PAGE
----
Microscopic view of a infectious virus. Contagion and propagation of a disease. Corona COVID-19. Sars. Flu. 3D Rendering

Experts in the fields of science, medicine and infection control are worried that the coronavirus could be a consistent issue for society over the course of the next several years.

William Haseltine, a scientist, former professor at Harvard Medical School and Harvard School of Public Health and now a contributing author for Forbes, wrote in a long piece that he can now say with certainty that the new variants of SARS-CoV-2 are reason to be alarmed and future variants of COVID-19 could be an issue for many years.

Dr. John Brownstein, chief innovation officer at Boston Children's Hospital, said that eradicating the new coronavirus is going to be next to impossible, reports ABC News. Coronavirus, it appears, is here to stay.

Another expert, Dr. Paul Offit, a professor of pediatrics at the Children's Hospital of Philadelphia's Division of Infectious Diseases, said in the same ABC News Report that infection of the virus is not going to be prevented through sterilization immunity, which happens to work for some other infections, like measles. However, Offit's predictions are somewhat palatable because they provide hope. He said it's likely that the continual development of new vaccines and advancements in drugs could improve the situation to the point where coronavirus will cause less severe illnesses and few deaths. In fact, he thinks coronavirus will eventually cause less deaths than the flu.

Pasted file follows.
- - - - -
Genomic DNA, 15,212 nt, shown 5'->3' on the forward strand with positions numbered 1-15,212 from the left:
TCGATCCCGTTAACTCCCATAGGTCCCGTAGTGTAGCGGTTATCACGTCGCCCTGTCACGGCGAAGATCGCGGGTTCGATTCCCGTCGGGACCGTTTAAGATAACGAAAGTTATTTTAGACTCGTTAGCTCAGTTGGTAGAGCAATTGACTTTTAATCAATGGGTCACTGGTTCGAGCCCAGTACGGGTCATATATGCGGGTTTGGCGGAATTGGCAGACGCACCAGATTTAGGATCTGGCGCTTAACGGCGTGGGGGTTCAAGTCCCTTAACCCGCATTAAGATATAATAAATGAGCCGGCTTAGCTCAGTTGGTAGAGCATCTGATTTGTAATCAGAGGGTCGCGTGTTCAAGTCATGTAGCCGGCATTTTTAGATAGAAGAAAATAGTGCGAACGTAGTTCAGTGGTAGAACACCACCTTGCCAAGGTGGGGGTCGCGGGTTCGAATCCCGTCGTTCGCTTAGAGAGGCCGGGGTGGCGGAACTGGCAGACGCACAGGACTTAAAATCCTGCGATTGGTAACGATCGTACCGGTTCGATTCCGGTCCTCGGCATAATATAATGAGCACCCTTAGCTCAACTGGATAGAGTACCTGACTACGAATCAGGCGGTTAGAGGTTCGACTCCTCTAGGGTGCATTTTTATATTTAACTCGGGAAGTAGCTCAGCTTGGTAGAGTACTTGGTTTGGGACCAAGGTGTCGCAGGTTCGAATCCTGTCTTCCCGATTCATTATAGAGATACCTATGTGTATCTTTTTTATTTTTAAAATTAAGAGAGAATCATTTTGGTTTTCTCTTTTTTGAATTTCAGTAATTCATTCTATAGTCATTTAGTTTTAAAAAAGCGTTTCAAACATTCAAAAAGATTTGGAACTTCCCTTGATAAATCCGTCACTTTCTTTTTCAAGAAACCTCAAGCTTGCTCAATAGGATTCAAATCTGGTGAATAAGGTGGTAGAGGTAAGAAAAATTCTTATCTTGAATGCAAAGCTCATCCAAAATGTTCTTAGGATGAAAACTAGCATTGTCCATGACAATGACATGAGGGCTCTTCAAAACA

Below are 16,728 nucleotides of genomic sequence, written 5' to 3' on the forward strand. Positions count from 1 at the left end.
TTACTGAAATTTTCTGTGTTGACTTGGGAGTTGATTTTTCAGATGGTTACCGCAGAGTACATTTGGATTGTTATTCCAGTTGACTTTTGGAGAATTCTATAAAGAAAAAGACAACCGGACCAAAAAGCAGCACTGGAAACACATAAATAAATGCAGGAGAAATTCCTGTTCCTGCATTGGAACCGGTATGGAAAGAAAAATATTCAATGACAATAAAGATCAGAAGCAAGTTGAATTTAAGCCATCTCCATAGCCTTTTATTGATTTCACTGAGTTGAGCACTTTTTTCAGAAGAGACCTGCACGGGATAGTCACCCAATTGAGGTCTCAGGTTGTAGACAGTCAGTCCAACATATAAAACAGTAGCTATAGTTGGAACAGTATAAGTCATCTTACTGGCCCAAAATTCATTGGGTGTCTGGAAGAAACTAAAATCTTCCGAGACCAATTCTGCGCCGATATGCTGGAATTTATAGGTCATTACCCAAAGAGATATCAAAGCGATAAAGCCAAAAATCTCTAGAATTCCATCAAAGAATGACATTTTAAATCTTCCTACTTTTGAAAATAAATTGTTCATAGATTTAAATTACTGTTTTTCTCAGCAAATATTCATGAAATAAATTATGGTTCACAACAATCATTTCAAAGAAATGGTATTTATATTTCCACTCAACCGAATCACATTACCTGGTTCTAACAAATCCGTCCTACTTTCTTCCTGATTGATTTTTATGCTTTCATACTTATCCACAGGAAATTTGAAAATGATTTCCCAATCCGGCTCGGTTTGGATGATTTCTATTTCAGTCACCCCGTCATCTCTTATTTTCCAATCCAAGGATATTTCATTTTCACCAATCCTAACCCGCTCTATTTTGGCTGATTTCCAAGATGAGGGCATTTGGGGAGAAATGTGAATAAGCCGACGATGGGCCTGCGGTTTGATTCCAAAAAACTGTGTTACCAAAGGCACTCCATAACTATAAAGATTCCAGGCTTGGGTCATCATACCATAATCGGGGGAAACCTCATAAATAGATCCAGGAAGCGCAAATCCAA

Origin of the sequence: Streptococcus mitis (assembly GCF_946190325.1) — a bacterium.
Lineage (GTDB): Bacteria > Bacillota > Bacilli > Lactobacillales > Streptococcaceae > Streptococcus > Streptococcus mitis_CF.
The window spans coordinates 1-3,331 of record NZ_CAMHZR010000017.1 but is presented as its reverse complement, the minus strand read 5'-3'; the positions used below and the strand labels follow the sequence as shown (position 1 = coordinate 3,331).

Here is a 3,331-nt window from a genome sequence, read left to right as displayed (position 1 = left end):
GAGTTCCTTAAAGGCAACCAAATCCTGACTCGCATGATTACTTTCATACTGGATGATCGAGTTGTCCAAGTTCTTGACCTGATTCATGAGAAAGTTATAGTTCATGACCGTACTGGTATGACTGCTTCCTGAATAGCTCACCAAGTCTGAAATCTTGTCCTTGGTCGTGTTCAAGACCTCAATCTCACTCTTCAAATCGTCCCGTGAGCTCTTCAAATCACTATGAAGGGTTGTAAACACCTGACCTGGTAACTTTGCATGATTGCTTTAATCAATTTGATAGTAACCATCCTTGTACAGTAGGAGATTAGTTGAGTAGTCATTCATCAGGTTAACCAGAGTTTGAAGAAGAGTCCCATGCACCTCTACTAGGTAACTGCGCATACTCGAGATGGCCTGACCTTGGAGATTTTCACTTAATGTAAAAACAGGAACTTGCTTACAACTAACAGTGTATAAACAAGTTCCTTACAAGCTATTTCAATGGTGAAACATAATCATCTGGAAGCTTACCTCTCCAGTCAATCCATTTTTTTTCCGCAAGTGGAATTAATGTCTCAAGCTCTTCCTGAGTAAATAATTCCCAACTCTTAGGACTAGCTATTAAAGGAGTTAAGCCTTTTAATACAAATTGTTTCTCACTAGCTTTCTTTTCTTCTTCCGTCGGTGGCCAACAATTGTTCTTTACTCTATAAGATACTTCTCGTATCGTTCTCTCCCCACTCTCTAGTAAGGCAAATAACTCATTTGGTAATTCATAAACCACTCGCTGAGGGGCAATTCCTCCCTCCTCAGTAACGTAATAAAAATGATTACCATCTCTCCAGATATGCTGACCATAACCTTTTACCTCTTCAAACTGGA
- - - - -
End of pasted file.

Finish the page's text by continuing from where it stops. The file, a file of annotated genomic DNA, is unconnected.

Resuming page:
Experts also told ABC News that COVID-19 could end up being a seasonal issue, like the flu. Over many years, they reason, it will be more common for people to be exposed to COVID-19 at a young age, which could intern help them to develop a immunity that will help them in their older age.